Kettle’s Yard House & Gallery

Currently closed while we carry out a major building project

+44 (0)1223 748 100
mail@kettlesyard.cam.ac.uk

Kettle’s Yard: Off site

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Kettle’s Yard: Looking Ahead

For more on our building project click here


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One of the new members of our team explores Cambridge and beyond

Eleanor Costello, Communicatons Assistant

Answering one of the questions I put to him in his interview with us, Open House Artist in Residence Harold Offeh described Cambridge better than I ever could. “I think for creatives and art lovers you have to explore and dig a bit to fully appreciate the cultural landscape, there are lots of hidden treasures. But most importantly for me it’s a liberal, open and tolerant city that welcomes people.

Starting my new job as Communications Assistant also meant that I was moving to a whole new city. I have been welcomed with open arms, at Kettle’s Yard, and by everyone I have met so far, proving Harold’s statement true. Exploring the arts and cultural offerings here has been easy, as locals are more than happy to point me in the right direction.

I had the chance to catch the incredible choreography of La Ribot at Cambridge Junction. ‘Another Distinguee’ required the audience’s involvement by following dancers around the room as they navigated through darkness, allowing for opportunities to see the intriguing performance from multiple points of view.

I enjoyed the changing tempo of rock band  Tall Ships, and the beachy pop sounds of The Magic Gang at the institution that is The Portland Arms. I visited the Museum of Archaeology and Anthropology (giving my eardrums a break) and was awe struck by their collection that spans nearly two million years of human history. I’ve been inspired to get back into sketching thanks to ‘Drink and Draw’, an evening event at the Museum of Classical Archaeology.

We are lucky enough that the temporary offices of Kettle’s Yard are just down the road from The Fitzwilliam Museum, making a lunch time visit to the Madonna’s and Miracles exhibition achievable, although it didn’t allow for nearly enough time to take everything in. I stopped by a few more times to see our Alfred Wallis and Christopher Wood display and have ended up exploring the rest of the museum, as well as spending more hours than I’m willing to admit in their shop. I’m counting down the days until their Degas exhibit.

Sea to Shore: Alfred Wallis and Christopher Wood at the Fitzwilliam Museum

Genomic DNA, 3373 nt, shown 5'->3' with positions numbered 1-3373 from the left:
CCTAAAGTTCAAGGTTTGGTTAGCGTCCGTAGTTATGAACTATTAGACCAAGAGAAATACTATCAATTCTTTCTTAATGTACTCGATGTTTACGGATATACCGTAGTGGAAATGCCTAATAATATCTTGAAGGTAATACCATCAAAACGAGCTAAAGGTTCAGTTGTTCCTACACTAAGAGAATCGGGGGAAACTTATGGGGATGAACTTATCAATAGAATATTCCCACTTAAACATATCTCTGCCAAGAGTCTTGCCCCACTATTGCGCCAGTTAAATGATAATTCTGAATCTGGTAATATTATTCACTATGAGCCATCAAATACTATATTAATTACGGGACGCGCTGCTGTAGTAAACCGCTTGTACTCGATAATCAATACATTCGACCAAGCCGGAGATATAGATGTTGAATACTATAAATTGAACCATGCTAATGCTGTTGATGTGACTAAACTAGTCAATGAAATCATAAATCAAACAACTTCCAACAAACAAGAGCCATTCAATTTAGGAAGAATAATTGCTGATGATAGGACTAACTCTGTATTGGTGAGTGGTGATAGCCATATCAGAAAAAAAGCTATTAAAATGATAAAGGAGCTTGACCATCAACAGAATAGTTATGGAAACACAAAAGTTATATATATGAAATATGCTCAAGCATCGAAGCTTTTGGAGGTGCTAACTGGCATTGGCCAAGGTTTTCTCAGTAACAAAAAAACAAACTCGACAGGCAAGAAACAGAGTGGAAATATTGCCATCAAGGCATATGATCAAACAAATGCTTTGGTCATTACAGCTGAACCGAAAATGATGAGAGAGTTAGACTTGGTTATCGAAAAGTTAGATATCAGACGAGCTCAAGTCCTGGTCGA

I’ve attended two Circuit events, the first was a social workshop with artists Aid & Abet, another, an evening where I got to talk all things marketing and communications with the Circuit Conductors group. I have been consistently blown away by the incredible creative minds of the young people in Cambridge, of those in Circuit, and of the artists exhibiting at Cambridge School of Art Degree Show.

The University of Cambridge also attracts some incredible minds and I’ve had the pleasure of attending talks by travel writer Ian Packham and designer Kit Kemp. I also heard Sir Antony Gormley speak at the opening of Art For Tomorrow at Jesus College. The College’s support of the arts continues with their Sculpture in the Close exhibition again this year, which I have also made time to visit. The all female line up includes Agnes Thurnauer, Louise Bourgeois, Cornelia Parker and Phyllida Barlow, to name just a few.

Like Offeh said, when you go digging, the Cambridge cultural landscape is vast. I’ve also had the opportunity to travel across the UK and explore outside of Cambridge. I discovered Snape Maltings, with its Henry Moore and Barbara Hepworth sculptures surrounded by idyllic Suffolk countryside setting. A weekend in Bristol called for a visit to the Basim Magdy exhibition at Arnolfini, a show including several films that explore imagination, memory and reality, which was surprisingly sentimental.

Our communications team visited the Sainsbury Centre for Visual Arts in Norwich and I was blown away by Rana Begum’s exhibition ‘Space, Light, Colour’. While there, we made the time to explore the University grounds’ sculpture too, which includes work by Henry Moore and Antony Gormley.

Can you believe that all of that was in just four months? I’m exhausted, in a good way! I can’t wait to explore more of the creative industries in Cambridge and throughout the UK. I have learned so much, from my colleagues at Kettle’s Yard and the University of Cambridge Museums to speakers at the Arts Marketing Association conference in Belfast and Museum Tech 2017 in London.

I’ve also had the pleasure of working across multiple projects including our Chamber Music concert series, the Open House Gathering and with Circuit, to name a few. As one of the newest team members at Kettle’s Yard, I haven’t been waiting for the new building for even a fraction of the time that some of the staff have been, but I think that I am just as excited as everyone else (if not more so!) to enjoy the new spaces and see the House.

I’ll be sharing all the exciting news in the lead up to our reopening early next year across social media channels so follow us on Twitter, Instagram and Facebook, and sign up to our newsletter to be the first to hear Kettle’s Yard updates.